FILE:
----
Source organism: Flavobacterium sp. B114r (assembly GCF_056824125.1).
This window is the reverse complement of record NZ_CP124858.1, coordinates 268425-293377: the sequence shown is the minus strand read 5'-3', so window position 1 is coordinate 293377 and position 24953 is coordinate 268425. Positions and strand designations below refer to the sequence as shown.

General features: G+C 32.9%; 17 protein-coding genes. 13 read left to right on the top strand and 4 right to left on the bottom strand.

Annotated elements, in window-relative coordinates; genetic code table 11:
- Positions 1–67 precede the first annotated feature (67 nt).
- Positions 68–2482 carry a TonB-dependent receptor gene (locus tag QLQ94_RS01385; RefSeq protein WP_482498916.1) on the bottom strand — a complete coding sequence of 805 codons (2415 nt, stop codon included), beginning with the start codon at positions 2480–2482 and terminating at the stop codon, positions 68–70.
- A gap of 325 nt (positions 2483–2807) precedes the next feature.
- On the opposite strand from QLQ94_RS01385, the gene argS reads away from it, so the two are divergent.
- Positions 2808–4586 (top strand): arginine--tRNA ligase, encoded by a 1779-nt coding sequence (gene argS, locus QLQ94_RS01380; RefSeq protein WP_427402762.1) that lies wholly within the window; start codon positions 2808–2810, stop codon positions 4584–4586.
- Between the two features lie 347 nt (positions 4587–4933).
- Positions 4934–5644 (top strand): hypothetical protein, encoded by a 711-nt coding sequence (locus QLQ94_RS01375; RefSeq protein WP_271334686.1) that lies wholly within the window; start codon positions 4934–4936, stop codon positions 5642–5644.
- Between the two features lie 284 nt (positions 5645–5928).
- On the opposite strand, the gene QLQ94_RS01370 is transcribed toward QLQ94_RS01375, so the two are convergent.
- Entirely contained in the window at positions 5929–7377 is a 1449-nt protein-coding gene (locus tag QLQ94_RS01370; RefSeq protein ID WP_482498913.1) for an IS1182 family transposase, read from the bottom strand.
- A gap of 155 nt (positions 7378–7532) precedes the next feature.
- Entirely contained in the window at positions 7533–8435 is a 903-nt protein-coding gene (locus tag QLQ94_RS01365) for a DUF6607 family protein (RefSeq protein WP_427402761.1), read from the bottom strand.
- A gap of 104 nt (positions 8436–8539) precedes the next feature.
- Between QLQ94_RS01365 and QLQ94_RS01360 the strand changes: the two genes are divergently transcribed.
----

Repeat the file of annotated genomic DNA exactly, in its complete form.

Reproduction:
Source organism: Flavobacterium sp. B114r (assembly GCF_056824125.1).
This window is the reverse complement of record NZ_CP124858.1, coordinates 268425-293377: the sequence shown is the minus strand read 5'-3', so window position 1 is coordinate 293377 and position 24953 is coordinate 268425. Positions and strand designations below refer to the sequence as shown.

General features: G+C 32.9%; 17 protein-coding genes. 13 read left to right on the top strand and 4 right to left on the bottom strand.

Annotated elements, in window-relative coordinates; genetic code table 11:
- Positions 1–67 precede the first annotated feature (67 nt).
- Positions 68–2482 carry a TonB-dependent receptor gene (locus tag QLQ94_RS01385; RefSeq protein WP_482498916.1) on the bottom strand — a complete coding sequence of 805 codons (2415 nt, stop codon included), beginning with the start codon at positions 2480–2482 and terminating at the stop codon, positions 68–70.
- A gap of 325 nt (positions 2483–2807) precedes the next feature.
- On the opposite strand from QLQ94_RS01385, the gene argS reads away from it, so the two are divergent.
- Positions 2808–4586 (top strand): arginine--tRNA ligase, encoded by a 1779-nt coding sequence (gene argS, locus QLQ94_RS01380; RefSeq protein WP_427402762.1) that lies wholly within the window; start codon positions 2808–2810, stop codon positions 4584–4586.
- Between the two features lie 347 nt (positions 4587–4933).
- Positions 4934–5644 (top strand): hypothetical protein, encoded by a 711-nt coding sequence (locus QLQ94_RS01375; RefSeq protein WP_271334686.1) that lies wholly within the window; start codon positions 4934–4936, stop codon positions 5642–5644.
- Between the two features lie 284 nt (positions 5645–5928).
- On the opposite strand, the gene QLQ94_RS01370 is transcribed toward QLQ94_RS01375, so the two are convergent.
- Entirely contained in the window at positions 5929–7377 is a 1449-nt protein-coding gene (locus tag QLQ94_RS01370; RefSeq protein ID WP_482498913.1) for an IS1182 family transposase, read from the bottom strand.
- A gap of 155 nt (positions 7378–7532) precedes the next feature.
- Entirely contained in the window at positions 7533–8435 is a 903-nt protein-coding gene (locus tag QLQ94_RS01365) for a DUF6607 family protein (RefSeq protein WP_427402761.1), read from the bottom strand.
- A gap of 104 nt (positions 8436–8539) precedes the next feature.
- Between QLQ94_RS01365 and QLQ94_RS01360 the strand changes: the two genes are divergently transcribed.